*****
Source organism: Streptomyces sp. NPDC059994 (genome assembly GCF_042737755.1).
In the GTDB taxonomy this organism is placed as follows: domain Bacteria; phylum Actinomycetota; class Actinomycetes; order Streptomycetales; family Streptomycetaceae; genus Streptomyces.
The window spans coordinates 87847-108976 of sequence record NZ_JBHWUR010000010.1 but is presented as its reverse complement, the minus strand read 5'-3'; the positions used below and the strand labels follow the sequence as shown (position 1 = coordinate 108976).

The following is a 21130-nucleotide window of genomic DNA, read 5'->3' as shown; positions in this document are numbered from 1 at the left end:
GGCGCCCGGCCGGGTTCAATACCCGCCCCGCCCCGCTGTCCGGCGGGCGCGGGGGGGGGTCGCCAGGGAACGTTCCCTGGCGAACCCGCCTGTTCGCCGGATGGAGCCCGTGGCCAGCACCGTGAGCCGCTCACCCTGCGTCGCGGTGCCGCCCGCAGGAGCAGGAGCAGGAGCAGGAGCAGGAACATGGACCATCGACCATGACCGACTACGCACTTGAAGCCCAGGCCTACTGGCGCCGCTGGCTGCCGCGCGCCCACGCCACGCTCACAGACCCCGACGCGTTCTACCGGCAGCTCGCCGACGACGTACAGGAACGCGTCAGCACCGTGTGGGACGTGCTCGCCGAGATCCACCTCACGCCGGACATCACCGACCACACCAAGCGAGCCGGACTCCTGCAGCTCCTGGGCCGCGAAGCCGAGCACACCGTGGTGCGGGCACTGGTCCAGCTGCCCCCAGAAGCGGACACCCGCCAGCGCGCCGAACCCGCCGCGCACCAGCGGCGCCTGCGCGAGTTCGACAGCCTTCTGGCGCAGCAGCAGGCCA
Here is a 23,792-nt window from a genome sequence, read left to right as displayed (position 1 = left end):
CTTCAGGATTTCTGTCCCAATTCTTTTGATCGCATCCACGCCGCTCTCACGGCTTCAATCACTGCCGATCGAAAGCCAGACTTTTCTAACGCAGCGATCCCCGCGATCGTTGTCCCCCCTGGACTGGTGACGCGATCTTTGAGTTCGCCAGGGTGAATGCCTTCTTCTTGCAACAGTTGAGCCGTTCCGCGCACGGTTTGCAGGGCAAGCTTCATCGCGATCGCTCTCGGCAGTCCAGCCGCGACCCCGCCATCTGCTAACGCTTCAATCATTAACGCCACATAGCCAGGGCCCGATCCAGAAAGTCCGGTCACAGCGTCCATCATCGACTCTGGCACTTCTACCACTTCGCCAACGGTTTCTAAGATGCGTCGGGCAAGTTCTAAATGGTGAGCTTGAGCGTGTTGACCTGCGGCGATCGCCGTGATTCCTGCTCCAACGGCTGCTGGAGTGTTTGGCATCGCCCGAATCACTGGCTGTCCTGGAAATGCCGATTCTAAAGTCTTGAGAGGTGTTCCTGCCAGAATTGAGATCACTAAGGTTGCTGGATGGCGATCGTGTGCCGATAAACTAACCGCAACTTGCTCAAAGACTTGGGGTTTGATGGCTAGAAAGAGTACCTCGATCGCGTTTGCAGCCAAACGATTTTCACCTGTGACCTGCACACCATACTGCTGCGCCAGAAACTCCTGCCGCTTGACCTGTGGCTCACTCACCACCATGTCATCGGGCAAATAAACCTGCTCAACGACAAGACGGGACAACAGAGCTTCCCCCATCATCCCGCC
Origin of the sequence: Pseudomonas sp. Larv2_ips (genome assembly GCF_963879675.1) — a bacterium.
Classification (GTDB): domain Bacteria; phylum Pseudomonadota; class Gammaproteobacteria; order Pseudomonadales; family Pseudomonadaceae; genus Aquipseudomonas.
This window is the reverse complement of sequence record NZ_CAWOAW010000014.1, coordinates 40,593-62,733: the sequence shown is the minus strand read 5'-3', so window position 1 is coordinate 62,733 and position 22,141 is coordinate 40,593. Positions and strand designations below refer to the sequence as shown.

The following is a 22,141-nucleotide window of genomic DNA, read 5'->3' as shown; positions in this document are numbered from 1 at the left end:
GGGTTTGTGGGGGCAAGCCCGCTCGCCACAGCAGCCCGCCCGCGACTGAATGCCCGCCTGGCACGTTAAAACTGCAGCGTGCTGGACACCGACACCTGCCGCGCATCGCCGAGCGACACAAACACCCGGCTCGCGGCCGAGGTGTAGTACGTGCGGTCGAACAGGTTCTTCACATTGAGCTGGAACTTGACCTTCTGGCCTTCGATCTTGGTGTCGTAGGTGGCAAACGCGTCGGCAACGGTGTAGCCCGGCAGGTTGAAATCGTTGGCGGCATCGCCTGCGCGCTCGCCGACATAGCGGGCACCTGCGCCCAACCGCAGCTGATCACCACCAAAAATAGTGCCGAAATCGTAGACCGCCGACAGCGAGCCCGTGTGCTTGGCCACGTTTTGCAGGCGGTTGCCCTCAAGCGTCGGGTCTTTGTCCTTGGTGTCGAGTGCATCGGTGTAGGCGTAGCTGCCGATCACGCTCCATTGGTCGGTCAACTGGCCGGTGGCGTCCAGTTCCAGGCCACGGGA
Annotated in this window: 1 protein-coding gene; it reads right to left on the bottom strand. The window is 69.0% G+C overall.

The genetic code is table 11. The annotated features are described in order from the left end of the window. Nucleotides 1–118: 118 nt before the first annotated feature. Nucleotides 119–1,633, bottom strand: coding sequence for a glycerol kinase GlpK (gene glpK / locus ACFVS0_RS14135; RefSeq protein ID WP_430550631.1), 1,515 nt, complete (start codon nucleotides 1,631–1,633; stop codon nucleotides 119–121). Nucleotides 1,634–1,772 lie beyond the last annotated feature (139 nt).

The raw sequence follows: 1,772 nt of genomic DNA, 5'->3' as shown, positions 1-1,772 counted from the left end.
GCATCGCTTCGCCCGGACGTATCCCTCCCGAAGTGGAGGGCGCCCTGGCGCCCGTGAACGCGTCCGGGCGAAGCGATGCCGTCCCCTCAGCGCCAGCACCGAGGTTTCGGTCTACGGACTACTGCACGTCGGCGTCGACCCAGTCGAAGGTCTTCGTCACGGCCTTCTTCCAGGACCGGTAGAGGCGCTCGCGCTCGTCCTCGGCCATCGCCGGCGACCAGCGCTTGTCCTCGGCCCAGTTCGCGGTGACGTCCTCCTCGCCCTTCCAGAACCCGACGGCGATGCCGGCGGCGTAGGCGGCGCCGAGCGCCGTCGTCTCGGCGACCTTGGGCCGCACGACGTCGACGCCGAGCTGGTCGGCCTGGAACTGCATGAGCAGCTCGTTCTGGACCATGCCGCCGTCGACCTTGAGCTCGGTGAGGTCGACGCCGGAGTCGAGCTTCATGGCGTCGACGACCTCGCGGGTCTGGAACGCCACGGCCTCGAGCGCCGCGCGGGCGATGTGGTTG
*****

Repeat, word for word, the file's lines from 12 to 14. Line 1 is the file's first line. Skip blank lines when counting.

GGGTTTGTGGGGGCAAGCCCGCTCGCCACAGCAGCCCGCCCGCGACTGAATGCCCGCCTGGCACGTTAAAACTGCAGCGTGCTGGACACCGACACCTGCCGCGCATCGCCGAGCGACACAAACACCCGGCTCGCGGCCGAGGTGTAGTACGTGCGGTCGAACAGGTTCTTCACATTGAGCTGGAACTTGACCTTCTGGCCTTCGATCTTGGTGTCGTAGGTGGCAAACGCGTCGGCAACGGTGTAGCCCGGCAGGTTGAAATCGTTGGCGGCATCGCCTGCGCGCTCGCCGACATAGCGGGCACCTGCGCCCAACCGCAGCTGATCACCACCAAAAATAGTGCCGAAATCGTAGACCGCCGACAGCGAGCCCGTGTGCTTGGCCACGTTTTGCAGGCGGTTGCCCTCAAGCGTCGGGTCTTTGTCCTTGGTGTCGAGTGCATCGGTGTAGGCGTAGCTGCCGATCACGCTCCATTGGTCGGTCAACTGGCCGGTGGCGTCCAGTTCCAGGCCACGGGA
Annotated in this window: 1 protein-coding gene; it reads right to left on the bottom strand. The window is 69.0% G+C overall.

The genetic code is table 11. The annotated features are described in order from the left end of the window. Nucleotides 1–118: 118 nt before the first annotated feature. Nucleotides 119–1,633, bottom strand: coding sequence for a glycerol kinase GlpK (gene glpK / locus ACFVS0_RS14135; RefSeq protein ID WP_430550631.1), 1,515 nt, complete (start codon nucleotides 1,631–1,633; stop codon nucleotides 119–121). Nucleotides 1,634–1,772 lie beyond the last annotated feature (139 nt).